“Those same conditions that existed then, exist now,” he said. “They’ve only just been disguised by some of the material things that have grown around us over that period of time. So the need, or the original call, of the Black Panther Party, the original vision of the Black Panther Party, still exists and has been called into the forefront.”

Some points of the platform include, “We want an immediate end to police brutality and murder of Black people,” and “We want education for our people that exposes the true nature of this decadent American society. We want education that teaches us our true history and our role in the present day society.”

As a member of the Black Organizing Project, he is busy passing along the momentum of his experience as an activist since the 1960s. He said that he has been busy leading virtual conferences. His work has never really been as a protestor, and he remarked that the Party “was not a protest-based organization anyway.”

“Most of it had to do with the values of human rights, human lives,” McCutchen said of the values of the Black Panther Party. “Here in the United States, it applies to the efforts to protect and enhance the civil rights of not only black people, but also all poor and oppressed people.”

McCutchen said he believes technology has helped people quickly, and deeply, understand contemporary social and cultural conditions. He believes that this gives young people a leg up in terms of organizing.

“What we were not able to finish, this generation is able to continue at a different level,” he said.

Dr. Ayodele Nzinga, 58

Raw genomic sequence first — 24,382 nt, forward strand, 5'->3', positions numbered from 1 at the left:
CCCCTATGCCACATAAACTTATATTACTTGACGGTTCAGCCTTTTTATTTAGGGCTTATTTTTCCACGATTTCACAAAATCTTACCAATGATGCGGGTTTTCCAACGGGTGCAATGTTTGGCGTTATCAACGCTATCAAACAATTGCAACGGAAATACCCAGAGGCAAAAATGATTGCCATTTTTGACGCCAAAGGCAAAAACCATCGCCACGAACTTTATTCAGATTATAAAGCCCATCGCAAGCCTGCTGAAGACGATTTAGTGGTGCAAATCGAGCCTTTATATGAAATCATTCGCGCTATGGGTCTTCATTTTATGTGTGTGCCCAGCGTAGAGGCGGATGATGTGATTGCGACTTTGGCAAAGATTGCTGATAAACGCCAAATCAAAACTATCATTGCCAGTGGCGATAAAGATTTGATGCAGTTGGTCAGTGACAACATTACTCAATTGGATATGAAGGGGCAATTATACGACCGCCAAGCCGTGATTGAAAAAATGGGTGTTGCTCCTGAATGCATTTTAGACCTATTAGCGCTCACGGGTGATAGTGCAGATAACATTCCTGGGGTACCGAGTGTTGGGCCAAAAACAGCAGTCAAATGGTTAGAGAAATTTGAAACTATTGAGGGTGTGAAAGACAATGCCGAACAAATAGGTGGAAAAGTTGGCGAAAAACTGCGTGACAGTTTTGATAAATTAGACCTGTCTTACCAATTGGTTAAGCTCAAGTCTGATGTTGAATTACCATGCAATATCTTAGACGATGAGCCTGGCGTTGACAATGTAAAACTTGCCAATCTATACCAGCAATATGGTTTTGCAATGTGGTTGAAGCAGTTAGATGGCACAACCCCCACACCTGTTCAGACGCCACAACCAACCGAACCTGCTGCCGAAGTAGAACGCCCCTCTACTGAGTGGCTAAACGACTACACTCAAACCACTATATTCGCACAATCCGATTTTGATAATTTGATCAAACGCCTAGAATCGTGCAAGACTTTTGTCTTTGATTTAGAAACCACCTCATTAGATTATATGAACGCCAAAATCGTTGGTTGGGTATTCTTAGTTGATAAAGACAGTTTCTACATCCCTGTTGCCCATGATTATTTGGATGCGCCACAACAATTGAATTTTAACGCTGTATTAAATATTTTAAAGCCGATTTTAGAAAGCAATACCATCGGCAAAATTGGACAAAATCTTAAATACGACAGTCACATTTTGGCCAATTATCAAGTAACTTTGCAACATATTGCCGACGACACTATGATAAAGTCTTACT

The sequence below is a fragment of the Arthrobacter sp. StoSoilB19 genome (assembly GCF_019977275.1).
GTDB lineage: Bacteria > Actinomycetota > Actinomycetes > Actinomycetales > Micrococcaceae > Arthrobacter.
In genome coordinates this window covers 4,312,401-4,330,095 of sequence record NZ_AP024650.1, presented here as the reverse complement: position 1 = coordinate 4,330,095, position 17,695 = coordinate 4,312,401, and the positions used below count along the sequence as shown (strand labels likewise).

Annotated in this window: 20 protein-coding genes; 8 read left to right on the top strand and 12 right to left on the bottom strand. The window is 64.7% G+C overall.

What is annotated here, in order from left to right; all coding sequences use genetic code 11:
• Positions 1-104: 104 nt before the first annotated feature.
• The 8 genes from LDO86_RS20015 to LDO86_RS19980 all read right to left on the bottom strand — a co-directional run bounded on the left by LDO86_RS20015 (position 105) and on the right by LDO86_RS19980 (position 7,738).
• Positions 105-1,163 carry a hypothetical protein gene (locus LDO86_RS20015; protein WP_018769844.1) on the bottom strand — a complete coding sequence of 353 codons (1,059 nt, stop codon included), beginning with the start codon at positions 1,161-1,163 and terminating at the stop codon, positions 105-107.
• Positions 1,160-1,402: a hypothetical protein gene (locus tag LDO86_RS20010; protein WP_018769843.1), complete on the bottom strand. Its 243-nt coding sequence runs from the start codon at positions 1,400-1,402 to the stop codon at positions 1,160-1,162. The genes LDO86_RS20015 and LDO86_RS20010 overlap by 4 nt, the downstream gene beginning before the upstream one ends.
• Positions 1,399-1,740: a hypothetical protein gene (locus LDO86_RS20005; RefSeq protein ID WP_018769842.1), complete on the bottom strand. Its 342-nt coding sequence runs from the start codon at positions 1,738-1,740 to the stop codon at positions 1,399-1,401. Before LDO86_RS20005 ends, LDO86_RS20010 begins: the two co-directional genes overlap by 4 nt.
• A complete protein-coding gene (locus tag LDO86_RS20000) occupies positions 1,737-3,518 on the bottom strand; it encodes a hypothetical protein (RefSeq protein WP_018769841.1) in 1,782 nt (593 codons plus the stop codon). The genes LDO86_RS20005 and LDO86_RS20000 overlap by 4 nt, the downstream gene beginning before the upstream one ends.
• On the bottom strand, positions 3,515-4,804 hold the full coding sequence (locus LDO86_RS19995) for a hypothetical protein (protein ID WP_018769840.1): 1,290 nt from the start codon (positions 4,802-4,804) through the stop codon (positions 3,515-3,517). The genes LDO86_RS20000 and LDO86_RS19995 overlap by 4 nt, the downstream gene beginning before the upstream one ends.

Theater Director, Author and Founder of the Black Arts Movement Business District Community Development Corporation in Oakland

A black and white photo of Dr. Ayodele Nzinga.

Dr. Ayodele Nzinga. Photo courtesy of Nzinga.

As a longtime Oakland resident, Nzinga said she has seen the city taken over by developers, and people priced out of their homes. She said she believes that gentrification, and the prohibitive cost of living in Oakland, isn’t the backdrop to the current political unrest--it is a large contributing factor to it. 

“The people who are on the street out here in West Oakland used to be in the houses,” she said.

And it’s impossible for her to not be upset. So she turns to making art, and holding community events. Nzinga is currently working on the 2020 BAMD Arts and Culture Festival, which is upcoming in August, and will take place online. 

“The intention of the entire event as we are in this moment, is to give a context for this conversation that's been going on: suggest possible action for people that lasts beyond this expression of angst that we have in the street right now,” she said. 

The festival will offer 31 days of art, culture, education, civic discourse and networking events. 

“For me, making art is never about entertainment,” Nzinga said. “If it's good art...of course, it will entertain you. Because the first premise in having a serious conversation with anyone is getting their attention.” 

She said she aims to start conversations, to educate and to help people remember where they’re coming from, including the greater historical and emotional context of contemporary social conditions.